Shepherdstown, W.Va., – Pop sensation Britney Spears has been under the control of an unwanted conservatorship for the past 13 years of her adult life. The conservatorship, controlled by her father for most of those years, reportedly still has full control over Spears’ financial and medical affairs.
Now more than ever her conservatorship battle is receiving more attention. The New York Times debuted its latest episode titled Framing Britney Spears, on Friday, Feb. 5 at 10 p.m.
From Spears’ cryptic social media fans have cited intense suspicion over the conservatorship and have been fighting for it to end for years.
The start of the fall of Spears’ life before the conservatorship started in 2007 when she was spotted driving her car with her infant son in her lap, shaved her head and attacked a photographer’s car with an umbrella.
The following year Spears checked in twice to a psychiatric hospital and put under a hold for mental health evaluation.
Following Spears’ breakdown, her father Jamie Spears petitioned the courts at the time for an emergency “temporary” conservatorship, according to the Los Angeles Times. The courts agreed and granted the conservatorship in August 2008.
Conservatorships are granted most commonly for elderly people who are not well enough and or are susceptible to fraud of their estate. The judge appoints a person or organization (known as the “conservator”) to care for another adult (known as the “conservatee”) who cannot care for themselves or manage their own finances, according to the state of California Courts website.
When the conservatorship was granted to Spears, it left her father the legal right to oversee her decisions about her estate and health, as well as negotiating business deals and visitation restrictions.
In 2019 Spears’ sister, Jamie Spears was accused of physically abusing Britney’s 14-year-old son Sean, and soon stepped down as Britney’s primary conservator.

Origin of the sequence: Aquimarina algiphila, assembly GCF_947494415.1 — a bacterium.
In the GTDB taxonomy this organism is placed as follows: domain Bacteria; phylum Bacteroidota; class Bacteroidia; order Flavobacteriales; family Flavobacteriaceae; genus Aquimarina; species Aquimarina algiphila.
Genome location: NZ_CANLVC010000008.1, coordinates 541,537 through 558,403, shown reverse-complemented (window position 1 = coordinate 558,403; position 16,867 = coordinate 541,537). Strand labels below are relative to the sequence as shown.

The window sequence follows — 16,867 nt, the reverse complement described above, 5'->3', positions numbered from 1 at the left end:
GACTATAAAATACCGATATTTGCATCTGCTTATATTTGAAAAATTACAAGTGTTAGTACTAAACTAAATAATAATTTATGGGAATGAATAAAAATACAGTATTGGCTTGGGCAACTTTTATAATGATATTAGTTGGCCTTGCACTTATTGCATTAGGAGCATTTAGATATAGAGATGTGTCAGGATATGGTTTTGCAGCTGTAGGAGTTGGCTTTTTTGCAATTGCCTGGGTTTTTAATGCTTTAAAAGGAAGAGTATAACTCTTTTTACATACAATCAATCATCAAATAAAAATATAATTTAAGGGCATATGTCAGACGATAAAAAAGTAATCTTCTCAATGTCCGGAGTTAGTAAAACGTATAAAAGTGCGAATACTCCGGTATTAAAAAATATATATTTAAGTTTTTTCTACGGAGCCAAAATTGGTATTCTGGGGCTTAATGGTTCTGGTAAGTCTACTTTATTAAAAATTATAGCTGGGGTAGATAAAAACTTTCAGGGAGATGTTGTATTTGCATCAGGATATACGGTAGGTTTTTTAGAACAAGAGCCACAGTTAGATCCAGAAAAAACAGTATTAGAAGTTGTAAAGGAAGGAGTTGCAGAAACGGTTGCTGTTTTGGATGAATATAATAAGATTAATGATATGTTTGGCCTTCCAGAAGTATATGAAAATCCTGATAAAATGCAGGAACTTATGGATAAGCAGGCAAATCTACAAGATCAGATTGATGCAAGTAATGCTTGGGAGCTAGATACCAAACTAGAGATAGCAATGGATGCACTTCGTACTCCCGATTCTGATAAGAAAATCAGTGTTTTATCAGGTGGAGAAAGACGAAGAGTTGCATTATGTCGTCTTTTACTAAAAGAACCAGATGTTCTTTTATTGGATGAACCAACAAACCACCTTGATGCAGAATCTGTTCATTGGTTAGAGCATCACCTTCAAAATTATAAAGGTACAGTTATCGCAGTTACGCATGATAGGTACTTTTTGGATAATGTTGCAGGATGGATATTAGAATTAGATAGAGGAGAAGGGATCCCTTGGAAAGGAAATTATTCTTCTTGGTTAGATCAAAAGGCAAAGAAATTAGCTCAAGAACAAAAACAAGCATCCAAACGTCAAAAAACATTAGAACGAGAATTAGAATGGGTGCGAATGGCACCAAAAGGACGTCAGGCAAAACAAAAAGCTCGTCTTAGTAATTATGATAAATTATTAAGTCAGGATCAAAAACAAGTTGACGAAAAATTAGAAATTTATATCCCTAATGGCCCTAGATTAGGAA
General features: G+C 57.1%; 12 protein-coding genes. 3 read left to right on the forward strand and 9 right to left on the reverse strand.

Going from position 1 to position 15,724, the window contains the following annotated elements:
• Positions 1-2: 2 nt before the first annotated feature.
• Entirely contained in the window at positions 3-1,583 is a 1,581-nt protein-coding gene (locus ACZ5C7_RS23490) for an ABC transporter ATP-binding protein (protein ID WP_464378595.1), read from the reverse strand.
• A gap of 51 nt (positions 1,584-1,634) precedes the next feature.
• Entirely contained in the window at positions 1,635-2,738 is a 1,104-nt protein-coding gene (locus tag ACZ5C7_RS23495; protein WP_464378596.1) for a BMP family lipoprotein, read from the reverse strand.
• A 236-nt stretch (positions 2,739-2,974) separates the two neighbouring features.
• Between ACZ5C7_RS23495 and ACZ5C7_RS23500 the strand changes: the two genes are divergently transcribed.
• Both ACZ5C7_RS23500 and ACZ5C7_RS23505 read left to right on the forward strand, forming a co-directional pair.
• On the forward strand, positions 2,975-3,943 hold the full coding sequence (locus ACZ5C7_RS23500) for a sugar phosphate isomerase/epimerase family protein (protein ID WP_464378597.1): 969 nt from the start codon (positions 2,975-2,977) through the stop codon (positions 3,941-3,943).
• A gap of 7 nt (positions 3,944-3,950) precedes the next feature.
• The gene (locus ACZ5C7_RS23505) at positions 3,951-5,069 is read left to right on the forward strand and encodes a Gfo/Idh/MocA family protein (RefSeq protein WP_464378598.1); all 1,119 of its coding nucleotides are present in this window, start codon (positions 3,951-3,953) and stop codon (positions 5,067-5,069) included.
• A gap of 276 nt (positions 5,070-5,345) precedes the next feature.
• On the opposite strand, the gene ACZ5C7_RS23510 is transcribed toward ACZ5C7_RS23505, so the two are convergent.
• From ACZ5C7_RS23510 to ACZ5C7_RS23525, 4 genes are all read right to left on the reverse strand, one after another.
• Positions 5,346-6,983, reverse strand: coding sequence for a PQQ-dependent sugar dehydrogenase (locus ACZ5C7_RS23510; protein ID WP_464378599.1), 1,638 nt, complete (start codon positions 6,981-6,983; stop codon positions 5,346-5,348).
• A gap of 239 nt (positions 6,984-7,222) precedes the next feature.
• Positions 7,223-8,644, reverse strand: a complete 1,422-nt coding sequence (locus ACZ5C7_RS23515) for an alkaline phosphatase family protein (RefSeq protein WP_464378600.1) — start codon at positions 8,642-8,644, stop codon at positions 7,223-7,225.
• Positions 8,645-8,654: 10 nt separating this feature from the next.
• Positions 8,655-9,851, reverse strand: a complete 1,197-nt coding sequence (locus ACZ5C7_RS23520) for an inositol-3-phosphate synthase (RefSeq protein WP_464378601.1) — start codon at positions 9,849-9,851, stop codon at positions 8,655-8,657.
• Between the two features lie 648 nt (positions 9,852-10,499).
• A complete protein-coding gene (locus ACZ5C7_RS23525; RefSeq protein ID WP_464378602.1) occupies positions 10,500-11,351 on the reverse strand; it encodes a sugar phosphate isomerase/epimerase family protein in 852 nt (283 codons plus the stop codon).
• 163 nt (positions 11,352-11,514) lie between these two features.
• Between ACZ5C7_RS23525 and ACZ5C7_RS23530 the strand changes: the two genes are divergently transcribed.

Spears’ longtime “care manager” Jodi Montgomery is appointed to temporarily take over Jamie’s duties as co-primary conservator.
The Free Britney Movement was brought to life by two of her fans who decided to start a podcast dissecting her cryptic Instagram posts. Tess Barker and Barbara Gray started their podcast Britney’s Gram in 2017. Their podcast started attracting more and more listeners in the year 2020 says Baker.
In Sep. 2020 Britney made a drastic move and turned to the courts to try and appoint someone new and independent instead of her father as co-conservator of her estate. Britney filed an objection arguing that the public be allowed to know what is happening to her and hinting at the support for the #FreeBritney movement.
“This was the confirmation they needed, the people know they are not just some conspiracy theorist’s, they are fighting to free this woman from her own father,” said Baker in her interview with the New York Times.
In November, Britney lost her hearing to remove her father from her conservatorship for now. As a result, Britney is refusing to perform and will continue her work hiatus if her father stays on as her conservator. “My client has informed me that she is afraid of her father. She will not perform again if her father is in charge of her career,” Britney’s lawyer, Samuel D. Ingham, told the judge at the hearing.
Although the judge denied removing her father from her conservatorship, the judge did approve to add a co-conservator to her estate, the Bessemer Trust, which was what Britney’s team requested. Unfortunately soon after, in December, the court agreed with Jamie’s request to extend Britney’s conservatorship to September of this year.
On Feb. 9, Britney’s lawyers returned to court to ask a judge to end her conservatorship. This time the singer’s attorneys returned to court to ask a judge to remove Jamie Spears as his daughter’s conservator, according to the New York Times. On Feb. 11, Judge Penny maintained that, despite Jamie Spear’s earlier appointment as sole conservator of the estate, her subsequent appointment of Bessemer Trust granted powers to both entities, as she had previously ruled.
“This is not the end” Tess Barker and Barbara Gray report. Women’s Health writer Korin Miller writes that It is unclear when the next court hearing will be as of now, but given the recent national attention directed at this case, it seems like many more people will be invested in the ruling.